channel islands

(U.S. Air Force photo)

It was a series of related, and now all-but forgotten tragic accidents along the Santa Barbara County coast which left 16 people dead. It involving two plane crashes and a boat collision. On July 5th, some of those who died are being commemorated in Santa Barbara.

(National Park Service photo)

The remains of a man who died some 10,000 years ago have been returned home to the South Coast island which was his home.

A man researchers call “Tuqan Man” died, and was buried on San Miguel Island. In 2005, some archaeologists surveying a historic site in the islands found the remains exposed in a gully.

An isolated part of the Channel Islands was rocked by a series of small earthquakes Tuesday.

Three quakes all registering between magnitude three and four hit early Tuesday morning, all centered about six miles southwest of San Clemente Island. That’s about 110 miles southeast of Ventura.

She’s a  legendary figure in South Coast history, whose story has been retold in a popular book, a movie, and documentaries. A Native American woman lived by herself on one of the Channel Islands for nearly two decades. She was known as “The Lone Woman of San Nicolas Island."  But, some new research says she may not have actually been alone the whole time.

Two men have quite a story to tell today, after the boat they were in capsized in the Channel Islands, and they had to be rescued by the Coast Guard.

It happened Saturday afternoon.

(Photo Courtesy Matt Howard/Island Packers)

Maybe you felt it.  People on much of the the Central and South Coasts did when a magnitude 5.3 earthquake centered in the Channel Islands rocked the region Thursday afternoon.  No injuries or serious damage has been reported from the 12:39 p.m. quake, which had an epicenter 30 kilometers southwest of Santa Cruz Island.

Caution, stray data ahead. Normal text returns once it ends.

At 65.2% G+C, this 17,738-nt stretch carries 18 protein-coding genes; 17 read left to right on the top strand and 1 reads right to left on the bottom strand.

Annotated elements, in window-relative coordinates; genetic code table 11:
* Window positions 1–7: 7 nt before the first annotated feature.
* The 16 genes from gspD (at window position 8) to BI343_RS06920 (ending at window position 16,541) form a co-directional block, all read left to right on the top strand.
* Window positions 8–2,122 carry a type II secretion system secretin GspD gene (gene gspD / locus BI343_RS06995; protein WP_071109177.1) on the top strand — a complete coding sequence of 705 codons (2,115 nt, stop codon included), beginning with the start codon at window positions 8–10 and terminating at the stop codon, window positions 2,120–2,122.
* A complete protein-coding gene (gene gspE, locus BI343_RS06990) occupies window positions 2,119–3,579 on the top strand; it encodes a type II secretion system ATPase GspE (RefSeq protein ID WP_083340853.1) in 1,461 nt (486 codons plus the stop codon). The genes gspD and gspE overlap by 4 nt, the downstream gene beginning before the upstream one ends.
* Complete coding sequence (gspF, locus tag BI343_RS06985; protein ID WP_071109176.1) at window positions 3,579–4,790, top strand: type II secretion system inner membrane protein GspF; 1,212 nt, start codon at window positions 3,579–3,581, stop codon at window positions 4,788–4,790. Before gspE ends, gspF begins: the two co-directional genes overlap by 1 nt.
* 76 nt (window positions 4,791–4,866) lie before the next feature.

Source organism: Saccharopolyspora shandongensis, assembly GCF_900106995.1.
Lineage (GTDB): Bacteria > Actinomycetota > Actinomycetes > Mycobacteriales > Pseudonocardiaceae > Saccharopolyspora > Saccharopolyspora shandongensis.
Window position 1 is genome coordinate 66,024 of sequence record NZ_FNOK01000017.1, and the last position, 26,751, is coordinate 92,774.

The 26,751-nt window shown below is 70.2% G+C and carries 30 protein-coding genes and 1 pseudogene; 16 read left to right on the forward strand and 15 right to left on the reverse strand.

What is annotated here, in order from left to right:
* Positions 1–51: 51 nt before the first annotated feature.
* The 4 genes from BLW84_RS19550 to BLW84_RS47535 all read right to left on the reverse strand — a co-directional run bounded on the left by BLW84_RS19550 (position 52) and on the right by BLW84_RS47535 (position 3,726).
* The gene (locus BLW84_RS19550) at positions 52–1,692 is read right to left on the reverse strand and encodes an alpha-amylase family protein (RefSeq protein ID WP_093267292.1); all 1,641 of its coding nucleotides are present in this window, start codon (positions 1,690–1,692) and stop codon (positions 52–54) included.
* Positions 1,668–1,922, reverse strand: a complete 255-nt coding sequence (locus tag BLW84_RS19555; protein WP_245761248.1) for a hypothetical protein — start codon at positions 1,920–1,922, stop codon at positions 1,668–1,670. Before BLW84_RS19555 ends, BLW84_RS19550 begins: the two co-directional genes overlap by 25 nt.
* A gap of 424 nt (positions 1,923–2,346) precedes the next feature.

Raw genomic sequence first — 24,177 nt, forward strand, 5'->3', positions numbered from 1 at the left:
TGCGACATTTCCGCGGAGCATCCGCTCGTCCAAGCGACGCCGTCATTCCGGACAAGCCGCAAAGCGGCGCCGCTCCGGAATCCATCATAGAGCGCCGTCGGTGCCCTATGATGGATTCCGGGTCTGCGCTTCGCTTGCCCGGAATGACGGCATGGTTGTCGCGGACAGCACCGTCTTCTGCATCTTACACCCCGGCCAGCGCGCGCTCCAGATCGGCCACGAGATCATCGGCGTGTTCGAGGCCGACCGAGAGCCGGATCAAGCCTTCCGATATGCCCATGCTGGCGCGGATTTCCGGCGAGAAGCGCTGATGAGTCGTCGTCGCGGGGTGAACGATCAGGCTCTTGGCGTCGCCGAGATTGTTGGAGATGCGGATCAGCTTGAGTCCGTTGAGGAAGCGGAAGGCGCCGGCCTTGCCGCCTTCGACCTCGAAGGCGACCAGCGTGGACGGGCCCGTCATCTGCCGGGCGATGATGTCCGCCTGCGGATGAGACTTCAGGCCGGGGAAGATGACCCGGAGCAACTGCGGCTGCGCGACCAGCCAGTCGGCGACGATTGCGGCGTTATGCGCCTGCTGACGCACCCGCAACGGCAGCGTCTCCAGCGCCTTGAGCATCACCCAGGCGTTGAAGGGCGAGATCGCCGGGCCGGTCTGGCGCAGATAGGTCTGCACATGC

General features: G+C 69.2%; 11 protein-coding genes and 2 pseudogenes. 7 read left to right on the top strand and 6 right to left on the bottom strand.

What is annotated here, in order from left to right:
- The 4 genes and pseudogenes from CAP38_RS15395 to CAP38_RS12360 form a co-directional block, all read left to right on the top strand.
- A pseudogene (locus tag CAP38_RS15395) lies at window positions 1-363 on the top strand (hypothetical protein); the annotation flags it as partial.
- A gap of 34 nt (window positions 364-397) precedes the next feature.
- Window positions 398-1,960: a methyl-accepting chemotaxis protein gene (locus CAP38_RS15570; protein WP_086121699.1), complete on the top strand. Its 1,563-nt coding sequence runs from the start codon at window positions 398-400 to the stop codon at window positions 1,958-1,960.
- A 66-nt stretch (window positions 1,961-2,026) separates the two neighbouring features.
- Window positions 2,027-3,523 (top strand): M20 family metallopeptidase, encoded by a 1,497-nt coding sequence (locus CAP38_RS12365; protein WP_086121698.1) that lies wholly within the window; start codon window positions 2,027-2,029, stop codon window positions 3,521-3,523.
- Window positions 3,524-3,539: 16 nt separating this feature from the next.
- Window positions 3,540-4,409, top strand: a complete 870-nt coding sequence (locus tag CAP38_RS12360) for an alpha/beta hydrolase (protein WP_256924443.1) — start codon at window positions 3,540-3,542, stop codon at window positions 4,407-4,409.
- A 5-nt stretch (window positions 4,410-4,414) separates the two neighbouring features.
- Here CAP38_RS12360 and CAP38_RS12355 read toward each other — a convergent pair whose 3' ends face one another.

(VCFD Photo)

A 20 acre brush fire is burning on one of the Channel Islands, and could clearly be seen from some Ventura and Santa Barbara County coastal communities.

The blaze was reported at about 2:30 Tuesday afternoon on Santa Cruz Island, in an area near the Nature Conservancy Ranch. 

(Santa Barbara Museum of Natural History/National Park Service Photo)

Researchers say they’ve found the fossils of an extinct species of marine mammal in the Channel Islands which may be more than 20 million years old.

Photo by William Hoyer

Beginning in the early 1900s, scientists surveyed all the plants they could find on one of the Channel Islands, San Nicolas Island. More than 100 years later, researchers discovered many plants that had never been seen on the island before. 

Photo by Jennifer Perry

Dozens of archaeological sites have recently been discovered on the Channel Islands by a group of South Coast researchers. 

Santa Barbara Island is only one-square mile. It’s the smallest of the Channel Islands and the most isolated. In the 1960s, 19 archaeological sites were discovered.

Jennifer Perry, a Cal State Channel Islands anthropologist and archaeologist, was part of a team that re-surveyed the island over the last few years to find more than 40 additional archaeological sites, tripling the number of known sites and changing the view of the island’s prehistory.

(Photo courtesy Ocean Exploration Trust)

He discovered the long lost wreckage of the Titanic. He found what was left of the infamous German battleship Bismark.

And now, famed undersea explorer Dr. Robert Ballard has brought his exploration vessel, the Nautilus, to the Channel Islands, where his team is mapping, and exploring uncharted parts of the Channel Islands National Marine Sanctuary.

The late winter and early spring months have been hard on South Coast shorebirds.

Their diet of certain fish was unfortunately tainted with domoic acid, and that's lead to serious and sometimes fatal illnesses.

Some prehistoric artifacts found on one of the Channel Islands provide new evidence the islands may have been home to some of North America’s first residents.

The archaeological site was discovered on Santa Rosa Island last week.

(National Park Service photo)

Plans have now been completed to build a new pier for the heaviest used anchorage in the Channel Islands.

The National Park Service has developed a trio of alternatives for Scorpion Anchorage, on Santa Cruz Island. It gets about 56,000 visitors a year. The goal is to create a replacement for the old existing pier.

It looks like a typical weekday morning at Santa Barbara Harbor.

There are tourists wandering along the breakwater, fisherman preparing to go to sea, and people getting ready to take their sailboats out to sea. But, here’s something attracting a crowd at a dock. It looks like a slice out of a history book: a nearly 100 foot long, 150 ton full scale replica of a Spanish galleon which is visting Santa Barbara County for the very first time.

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